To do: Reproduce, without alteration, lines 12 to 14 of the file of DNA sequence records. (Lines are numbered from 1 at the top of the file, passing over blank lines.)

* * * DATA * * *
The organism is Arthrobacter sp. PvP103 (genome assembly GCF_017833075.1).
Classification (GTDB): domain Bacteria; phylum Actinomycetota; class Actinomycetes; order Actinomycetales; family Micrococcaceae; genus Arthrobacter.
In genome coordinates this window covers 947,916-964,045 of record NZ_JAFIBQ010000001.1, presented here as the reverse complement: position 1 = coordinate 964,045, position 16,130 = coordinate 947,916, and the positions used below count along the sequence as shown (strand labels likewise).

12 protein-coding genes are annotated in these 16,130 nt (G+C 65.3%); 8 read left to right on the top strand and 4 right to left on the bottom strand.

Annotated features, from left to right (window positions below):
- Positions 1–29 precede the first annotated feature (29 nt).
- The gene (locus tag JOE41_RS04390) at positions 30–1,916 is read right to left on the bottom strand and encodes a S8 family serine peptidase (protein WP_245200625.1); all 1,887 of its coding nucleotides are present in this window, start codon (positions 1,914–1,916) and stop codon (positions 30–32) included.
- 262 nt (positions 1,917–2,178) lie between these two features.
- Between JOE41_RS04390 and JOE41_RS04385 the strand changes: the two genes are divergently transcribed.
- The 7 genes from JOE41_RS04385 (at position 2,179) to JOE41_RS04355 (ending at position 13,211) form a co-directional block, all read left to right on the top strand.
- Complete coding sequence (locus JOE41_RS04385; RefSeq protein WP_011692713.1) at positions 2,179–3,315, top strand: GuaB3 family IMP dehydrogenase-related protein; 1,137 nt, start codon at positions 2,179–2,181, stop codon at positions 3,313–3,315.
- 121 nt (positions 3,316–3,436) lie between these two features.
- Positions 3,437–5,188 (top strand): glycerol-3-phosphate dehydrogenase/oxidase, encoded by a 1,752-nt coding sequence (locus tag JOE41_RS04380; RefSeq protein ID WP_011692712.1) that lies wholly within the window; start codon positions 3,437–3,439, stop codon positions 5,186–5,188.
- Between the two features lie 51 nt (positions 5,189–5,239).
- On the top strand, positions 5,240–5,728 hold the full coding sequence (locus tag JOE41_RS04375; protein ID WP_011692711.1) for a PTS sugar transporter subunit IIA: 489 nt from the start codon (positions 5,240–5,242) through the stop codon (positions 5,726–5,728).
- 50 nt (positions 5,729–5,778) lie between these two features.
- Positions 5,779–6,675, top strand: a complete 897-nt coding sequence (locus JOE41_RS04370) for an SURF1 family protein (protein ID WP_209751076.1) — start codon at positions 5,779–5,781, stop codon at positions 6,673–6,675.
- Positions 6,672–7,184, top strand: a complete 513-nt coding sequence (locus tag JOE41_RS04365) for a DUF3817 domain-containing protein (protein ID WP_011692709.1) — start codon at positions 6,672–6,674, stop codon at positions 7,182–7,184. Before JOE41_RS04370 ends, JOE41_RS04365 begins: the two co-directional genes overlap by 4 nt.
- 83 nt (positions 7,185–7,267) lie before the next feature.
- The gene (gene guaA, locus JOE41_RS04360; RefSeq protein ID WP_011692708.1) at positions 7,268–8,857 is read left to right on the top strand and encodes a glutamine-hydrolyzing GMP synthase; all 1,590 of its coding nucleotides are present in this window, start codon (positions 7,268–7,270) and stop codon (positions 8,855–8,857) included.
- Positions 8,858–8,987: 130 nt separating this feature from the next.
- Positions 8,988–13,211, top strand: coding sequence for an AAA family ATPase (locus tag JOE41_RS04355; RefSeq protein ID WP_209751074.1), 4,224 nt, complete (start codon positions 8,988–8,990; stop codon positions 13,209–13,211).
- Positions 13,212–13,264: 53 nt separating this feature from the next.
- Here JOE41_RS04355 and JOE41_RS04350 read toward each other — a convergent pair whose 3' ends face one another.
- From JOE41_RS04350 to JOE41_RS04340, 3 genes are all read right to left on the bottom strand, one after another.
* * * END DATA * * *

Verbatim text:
- 121 nt (positions 3,316–3,436) lie between these two features.
- Positions 3,437–5,188 (top strand): glycerol-3-phosphate dehydrogenase/oxidase, encoded by a 1,752-nt coding sequence (locus tag JOE41_RS04380; RefSeq protein ID WP_011692712.1) that lies wholly within the window; start codon positions 3,437–3,439, stop codon positions 5,186–5,188.
- Between the two features lie 51 nt (positions 5,189–5,239).